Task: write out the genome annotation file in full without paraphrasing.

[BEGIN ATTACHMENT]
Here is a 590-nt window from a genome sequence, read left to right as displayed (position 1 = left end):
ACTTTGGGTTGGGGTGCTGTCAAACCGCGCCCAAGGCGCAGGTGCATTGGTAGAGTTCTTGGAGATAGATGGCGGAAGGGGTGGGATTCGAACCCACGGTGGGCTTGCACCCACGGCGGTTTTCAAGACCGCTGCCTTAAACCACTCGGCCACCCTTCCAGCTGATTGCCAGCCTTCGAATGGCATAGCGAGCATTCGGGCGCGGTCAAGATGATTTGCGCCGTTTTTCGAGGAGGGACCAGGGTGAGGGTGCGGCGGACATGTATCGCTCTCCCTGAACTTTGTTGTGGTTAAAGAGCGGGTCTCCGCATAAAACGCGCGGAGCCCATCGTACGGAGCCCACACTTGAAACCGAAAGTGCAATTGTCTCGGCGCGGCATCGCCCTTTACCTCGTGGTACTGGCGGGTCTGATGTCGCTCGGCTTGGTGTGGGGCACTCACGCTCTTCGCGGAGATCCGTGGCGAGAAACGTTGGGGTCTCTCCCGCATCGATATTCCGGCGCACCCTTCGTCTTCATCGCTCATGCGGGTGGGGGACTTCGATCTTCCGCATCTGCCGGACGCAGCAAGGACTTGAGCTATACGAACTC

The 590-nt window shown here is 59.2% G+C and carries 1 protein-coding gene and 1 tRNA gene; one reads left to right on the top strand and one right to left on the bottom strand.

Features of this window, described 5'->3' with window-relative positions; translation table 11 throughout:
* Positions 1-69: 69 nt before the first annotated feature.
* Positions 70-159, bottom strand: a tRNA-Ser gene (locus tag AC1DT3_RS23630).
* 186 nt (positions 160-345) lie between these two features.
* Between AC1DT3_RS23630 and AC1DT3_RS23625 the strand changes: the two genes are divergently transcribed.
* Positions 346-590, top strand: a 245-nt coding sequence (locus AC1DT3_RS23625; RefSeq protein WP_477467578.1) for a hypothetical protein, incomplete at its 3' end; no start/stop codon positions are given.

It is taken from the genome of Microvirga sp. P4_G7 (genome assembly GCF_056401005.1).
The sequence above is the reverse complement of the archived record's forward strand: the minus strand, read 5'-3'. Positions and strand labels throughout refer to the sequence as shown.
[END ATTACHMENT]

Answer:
Here is a 590-nt window from a genome sequence, read left to right as displayed (position 1 = left end):
ACTTTGGGTTGGGGTGCTGTCAAACCGCGCCCAAGGCGCAGGTGCATTGGTAGAGTTCTTGGAGATAGATGGCGGAAGGGGTGGGATTCGAACCCACGGTGGGCTTGCACCCACGGCGGTTTTCAAGACCGCTGCCTTAAACCACTCGGCCACCCTTCCAGCTGATTGCCAGCCTTCGAATGGCATAGCGAGCATTCGGGCGCGGTCAAGATGATTTGCGCCGTTTTTCGAGGAGGGACCAGGGTGAGGGTGCGGCGGACATGTATCGCTCTCCCTGAACTTTGTTGTGGTTAAAGAGCGGGTCTCCGCATAAAACGCGCGGAGCCCATCGTACGGAGCCCACACTTGAAACCGAAAGTGCAATTGTCTCGGCGCGGCATCGCCCTTTACCTCGTGGTACTGGCGGGTCTGATGTCGCTCGGCTTGGTGTGGGGCACTCACGCTCTTCGCGGAGATCCGTGGCGAGAAACGTTGGGGTCTCTCCCGCATCGATATTCCGGCGCACCCTTCGTCTTCATCGCTCATGCGGGTGGGGGACTTCGATCTTCCGCATCTGCCGGACGCAGCAAGGACTTGAGCTATACGAACTC

The 590-nt window shown here is 59.2% G+C and carries 1 protein-coding gene and 1 tRNA gene; one reads left to right on the top strand and one right to left on the bottom strand.

Features of this window, described 5'->3' with window-relative positions; translation table 11 throughout:
* Positions 1-69: 69 nt before the first annotated feature.
* Positions 70-159, bottom strand: a tRNA-Ser gene (locus tag AC1DT3_RS23630).
* 186 nt (positions 160-345) lie between these two features.
* Between AC1DT3_RS23630 and AC1DT3_RS23625 the strand changes: the two genes are divergently transcribed.
* Positions 346-590, top strand: a 245-nt coding sequence (locus AC1DT3_RS23625; RefSeq protein WP_477467578.1) for a hypothetical protein, incomplete at its 3' end; no start/stop codon positions are given.

It is taken from the genome of Microvirga sp. P4_G7 (genome assembly GCF_056401005.1).
The sequence above is the reverse complement of the archived record's forward strand: the minus strand, read 5'-3'. Positions and strand labels throughout refer to the sequence as shown.